Between a tight NL Central race, an early Red Sox slump, and a surprisingly elite Twins run, the first half has been jam-packed with great action, great moments, and, of course, nasty pitches. But before we kick off the first-half tournament, there are a few pitches that didn’t quite make the cut. In any other situation, these might’ve made the final cut. Who knows what could’ve happened from there?
Which pitch do you think deserved a spot among the final 16? Vote in the poll at the bottom of this article to let your voice be heard!
Max Scherzer’s Changeup
If you haven’t heard yet, this Max Scherzer guy is a pretty good pitcher. Scherzer has been the most dominant pitcher on the planet for the past few years, and that is thanks to a mix of a deadly fastball, changeup, and slider. Here, Scherzer uses the second of the bunch, his filthy changeup, to make quick work of JT Riddle.
Trevor Bauer’s Curveball
Pitching obsessive and rabid tweeter Trevor Bauer has made a name for himself as a maverick. Bauer doesn’t care what people think about him, and that’s worked to his advantage. The hook gets some brutal movement that makes hitters feel helpless at the plate. Here, Nick Hundley is bewildered by the pitch, and frankly speaking, so am I.
Jorge Lopez’s Sinker
Perhaps you’re surprised that a name like Jorge Lopez is following up the likes of Bauer and Scherzer. That’s normal, and as a matter of fact, I’d be surprised if you didn’t question it. However, it’s impossible to ignore this terrifying offering that Lopez seemingly throws inside right before it slingshots onto the inside edge of the plate.
Adam Ottavino’s Slider
The Yankees signed Adam Ottavino this past offseason for a $9 million AAV. So far, that price tag is seeming like an absolute steal. Ottavino has been elite, with a 1.77 ERA, backed up by a deadly pairing of his slider and his two-seam fastball. Here, you’re looking at the former: a filthy slider that sweeps off the plate and gets a chase for strike three.
Charlie Morton’s Curveball
AL ERA leader Charlie Morton is enjoying what has so far been a career year. Let’s face the facts: If you’re being mentioned in the same Cy Young conversation as a guy such as Justin Verlander, you must be doing something right. Morton is doing just that thanks to his curveball, which leads the entire league in pVAL.
Jose Alvarado’s Two-Seam Fastball
Back-to-back Tampa Bay Rays? Well, they certainly deserve it. Jose Alvarado’s prowess on the mound has clearly been overshadowed by Morton’s fantastic year, but let’s not forget just how filthy Alvarado’s two-seamer is. The pitch has been good enough to net Alvarado a 10.2 pVAL, and even great hitters such as Gary Sanchez are having issues with it.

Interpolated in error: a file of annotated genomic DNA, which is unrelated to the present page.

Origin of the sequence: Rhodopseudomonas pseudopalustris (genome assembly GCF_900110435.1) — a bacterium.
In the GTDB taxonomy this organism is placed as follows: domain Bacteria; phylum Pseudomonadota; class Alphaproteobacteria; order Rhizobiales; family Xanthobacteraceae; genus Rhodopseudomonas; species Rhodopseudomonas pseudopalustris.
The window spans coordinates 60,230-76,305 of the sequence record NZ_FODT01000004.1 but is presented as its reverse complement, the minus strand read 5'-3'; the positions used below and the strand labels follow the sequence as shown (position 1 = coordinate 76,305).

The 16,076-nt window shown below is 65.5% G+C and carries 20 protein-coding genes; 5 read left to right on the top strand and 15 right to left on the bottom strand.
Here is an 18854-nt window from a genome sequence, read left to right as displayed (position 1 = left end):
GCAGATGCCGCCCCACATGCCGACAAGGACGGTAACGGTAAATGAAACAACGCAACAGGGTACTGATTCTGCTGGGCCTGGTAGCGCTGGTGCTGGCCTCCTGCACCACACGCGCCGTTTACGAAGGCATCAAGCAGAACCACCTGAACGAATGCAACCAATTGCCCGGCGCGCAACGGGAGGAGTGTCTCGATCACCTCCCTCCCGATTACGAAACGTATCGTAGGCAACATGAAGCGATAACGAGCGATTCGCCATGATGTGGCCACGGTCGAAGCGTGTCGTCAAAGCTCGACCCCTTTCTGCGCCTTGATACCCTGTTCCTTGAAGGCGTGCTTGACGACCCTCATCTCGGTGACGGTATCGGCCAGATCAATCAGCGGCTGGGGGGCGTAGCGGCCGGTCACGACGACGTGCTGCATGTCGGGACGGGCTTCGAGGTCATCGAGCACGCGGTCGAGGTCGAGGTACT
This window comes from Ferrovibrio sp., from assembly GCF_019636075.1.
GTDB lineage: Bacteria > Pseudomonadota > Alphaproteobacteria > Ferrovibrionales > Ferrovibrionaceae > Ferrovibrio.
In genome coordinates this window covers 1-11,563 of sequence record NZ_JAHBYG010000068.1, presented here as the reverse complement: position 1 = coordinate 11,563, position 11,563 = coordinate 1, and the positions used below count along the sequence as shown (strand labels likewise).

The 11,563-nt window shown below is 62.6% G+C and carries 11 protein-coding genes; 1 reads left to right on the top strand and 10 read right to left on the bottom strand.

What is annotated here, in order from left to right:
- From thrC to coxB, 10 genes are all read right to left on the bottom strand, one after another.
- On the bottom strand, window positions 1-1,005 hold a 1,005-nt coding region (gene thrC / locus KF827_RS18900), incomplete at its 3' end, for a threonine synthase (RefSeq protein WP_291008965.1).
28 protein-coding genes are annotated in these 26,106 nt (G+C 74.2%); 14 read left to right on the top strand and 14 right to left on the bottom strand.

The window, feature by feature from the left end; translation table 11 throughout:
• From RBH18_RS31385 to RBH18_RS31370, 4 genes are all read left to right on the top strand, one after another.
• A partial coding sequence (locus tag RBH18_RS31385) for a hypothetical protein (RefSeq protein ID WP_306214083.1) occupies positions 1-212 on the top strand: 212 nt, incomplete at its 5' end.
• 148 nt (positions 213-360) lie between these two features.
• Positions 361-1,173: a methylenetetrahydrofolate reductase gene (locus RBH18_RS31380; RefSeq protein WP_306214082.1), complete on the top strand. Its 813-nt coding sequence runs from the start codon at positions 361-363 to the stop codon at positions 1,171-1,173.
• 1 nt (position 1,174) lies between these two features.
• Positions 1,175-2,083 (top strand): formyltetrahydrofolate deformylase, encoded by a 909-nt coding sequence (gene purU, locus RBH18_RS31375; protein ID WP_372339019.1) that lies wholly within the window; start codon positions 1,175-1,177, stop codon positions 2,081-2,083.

Chaz Roe’s Slider
Alright, one more Rays pitcher, but this is the last one (for today at least). Chaz Roe throws a fantastic Frisbee slider that has caused hitters A LOT of trouble this year. The pitch has been a mainstay in Nastiest Pitches because it’s just pure filth. Roe has an elite 33% strikeout rate on the pitch, which is seen here fooling, yet again, Gary Sanchez. I would advise Gary to just give up against these Rays arms.
Kyle Crick’s Slider
Kyle Crick’s slider might not necessarily be a Money Pitch (he only has a 32% zone rate), but it’s clearly one of the best in baseball that doesn’t meet the necessary qualification. Crick has elite chase (43%) and whiff (20%) rates on the pitch, which can regularly be seen making major league guys look like little leaguers. I’m calling this one my personal favorite.
Max Fried’s Curveball
Finally, we’ve got Max Fried’s curveball. Fried has been good enough this year to help prop up a Braves rotation that might’ve seemed weak in comparison to division rivals, the Mets and Nationals. Don’t let the 4.29 ERA fool you, as Fried’s 3.43 xFIP has been good enough to rank 12th out of all qualified pitchers.
Which one of these pitches most deserved to be included in the tournament?
Featured Image by Justin Paradis (@freshmeatcomm on Twitter)